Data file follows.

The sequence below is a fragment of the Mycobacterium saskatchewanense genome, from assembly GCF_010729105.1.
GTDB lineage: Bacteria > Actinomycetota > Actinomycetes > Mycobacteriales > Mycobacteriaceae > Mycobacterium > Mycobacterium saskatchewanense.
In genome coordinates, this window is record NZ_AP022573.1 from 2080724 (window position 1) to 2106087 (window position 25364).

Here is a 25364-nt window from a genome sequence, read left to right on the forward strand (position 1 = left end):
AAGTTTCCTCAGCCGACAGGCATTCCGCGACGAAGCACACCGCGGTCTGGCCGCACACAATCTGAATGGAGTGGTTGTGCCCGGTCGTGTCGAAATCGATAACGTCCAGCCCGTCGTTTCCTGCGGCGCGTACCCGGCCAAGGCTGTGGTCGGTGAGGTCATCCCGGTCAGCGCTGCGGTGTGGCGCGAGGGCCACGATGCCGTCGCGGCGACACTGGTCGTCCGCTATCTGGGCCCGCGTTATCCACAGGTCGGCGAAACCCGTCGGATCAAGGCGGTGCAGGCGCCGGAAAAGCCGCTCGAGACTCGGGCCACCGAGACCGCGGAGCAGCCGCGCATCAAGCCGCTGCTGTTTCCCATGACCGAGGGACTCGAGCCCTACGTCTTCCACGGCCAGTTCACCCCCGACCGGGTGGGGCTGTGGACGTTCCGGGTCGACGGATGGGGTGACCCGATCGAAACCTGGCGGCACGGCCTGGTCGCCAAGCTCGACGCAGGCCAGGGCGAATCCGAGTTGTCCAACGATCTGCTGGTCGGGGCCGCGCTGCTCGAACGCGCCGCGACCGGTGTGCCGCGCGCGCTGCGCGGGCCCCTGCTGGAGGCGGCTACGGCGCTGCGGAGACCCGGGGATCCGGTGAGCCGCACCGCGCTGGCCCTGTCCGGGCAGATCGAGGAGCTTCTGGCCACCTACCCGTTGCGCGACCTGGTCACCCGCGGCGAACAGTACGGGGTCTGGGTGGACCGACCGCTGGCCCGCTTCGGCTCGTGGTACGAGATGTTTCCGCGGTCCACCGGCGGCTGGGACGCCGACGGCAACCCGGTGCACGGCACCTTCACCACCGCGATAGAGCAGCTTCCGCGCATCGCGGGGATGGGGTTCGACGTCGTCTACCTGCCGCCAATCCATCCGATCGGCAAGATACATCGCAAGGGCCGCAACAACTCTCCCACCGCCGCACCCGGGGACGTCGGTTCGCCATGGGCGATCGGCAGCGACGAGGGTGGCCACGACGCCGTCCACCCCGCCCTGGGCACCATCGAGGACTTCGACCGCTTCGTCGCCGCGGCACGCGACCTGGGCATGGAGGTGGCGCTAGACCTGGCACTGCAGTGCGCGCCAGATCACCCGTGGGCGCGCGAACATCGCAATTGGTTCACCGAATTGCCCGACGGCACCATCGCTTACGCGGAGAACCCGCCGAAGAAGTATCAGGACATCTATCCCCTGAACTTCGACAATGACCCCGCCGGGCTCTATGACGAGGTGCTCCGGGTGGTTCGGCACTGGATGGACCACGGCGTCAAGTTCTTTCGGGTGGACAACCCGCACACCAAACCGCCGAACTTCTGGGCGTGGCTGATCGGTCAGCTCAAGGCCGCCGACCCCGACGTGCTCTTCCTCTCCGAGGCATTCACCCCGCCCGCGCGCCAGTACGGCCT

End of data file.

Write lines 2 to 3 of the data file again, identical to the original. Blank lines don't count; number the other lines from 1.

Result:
GTDB lineage: Bacteria > Actinomycetota > Actinomycetes > Mycobacteriales > Mycobacteriaceae > Mycobacterium > Mycobacterium saskatchewanense.
In genome coordinates, this window is record NZ_AP022573.1 from 2080724 (window position 1) to 2106087 (window position 25364).